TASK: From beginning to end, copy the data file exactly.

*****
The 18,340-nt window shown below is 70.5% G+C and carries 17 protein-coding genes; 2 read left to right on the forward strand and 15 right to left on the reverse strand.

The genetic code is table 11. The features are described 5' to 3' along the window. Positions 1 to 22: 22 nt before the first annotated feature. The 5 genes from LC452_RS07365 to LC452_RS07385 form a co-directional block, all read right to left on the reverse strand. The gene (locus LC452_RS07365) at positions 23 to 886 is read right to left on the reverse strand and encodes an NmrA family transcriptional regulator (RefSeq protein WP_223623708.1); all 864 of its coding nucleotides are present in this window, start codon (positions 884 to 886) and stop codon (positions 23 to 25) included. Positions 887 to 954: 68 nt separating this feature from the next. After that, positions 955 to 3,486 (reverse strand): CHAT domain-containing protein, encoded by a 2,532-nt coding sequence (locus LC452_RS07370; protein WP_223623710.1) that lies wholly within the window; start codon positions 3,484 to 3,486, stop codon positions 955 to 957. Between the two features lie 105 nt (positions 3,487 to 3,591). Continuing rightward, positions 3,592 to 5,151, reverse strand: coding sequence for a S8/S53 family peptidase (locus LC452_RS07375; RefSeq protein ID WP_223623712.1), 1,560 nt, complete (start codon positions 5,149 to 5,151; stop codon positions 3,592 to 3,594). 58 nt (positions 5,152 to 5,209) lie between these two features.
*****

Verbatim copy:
The 18,340-nt window shown below is 70.5% G+C and carries 17 protein-coding genes; 2 read left to right on the forward strand and 15 right to left on the reverse strand.

The genetic code is table 11. The features are described 5' to 3' along the window. Positions 1 to 22: 22 nt before the first annotated feature. The 5 genes from LC452_RS07365 to LC452_RS07385 form a co-directional block, all read right to left on the reverse strand. The gene (locus LC452_RS07365) at positions 23 to 886 is read right to left on the reverse strand and encodes an NmrA family transcriptional regulator (RefSeq protein WP_223623708.1); all 864 of its coding nucleotides are present in this window, start codon (positions 884 to 886) and stop codon (positions 23 to 25) included. Positions 887 to 954: 68 nt separating this feature from the next. After that, positions 955 to 3,486 (reverse strand): CHAT domain-containing protein, encoded by a 2,532-nt coding sequence (locus LC452_RS07370; protein WP_223623710.1) that lies wholly within the window; start codon positions 3,484 to 3,486, stop codon positions 955 to 957. Between the two features lie 105 nt (positions 3,487 to 3,591). Continuing rightward, positions 3,592 to 5,151, reverse strand: coding sequence for a S8/S53 family peptidase (locus LC452_RS07375; RefSeq protein ID WP_223623712.1), 1,560 nt, complete (start codon positions 5,149 to 5,151; stop codon positions 3,592 to 3,594). 58 nt (positions 5,152 to 5,209) lie between these two features.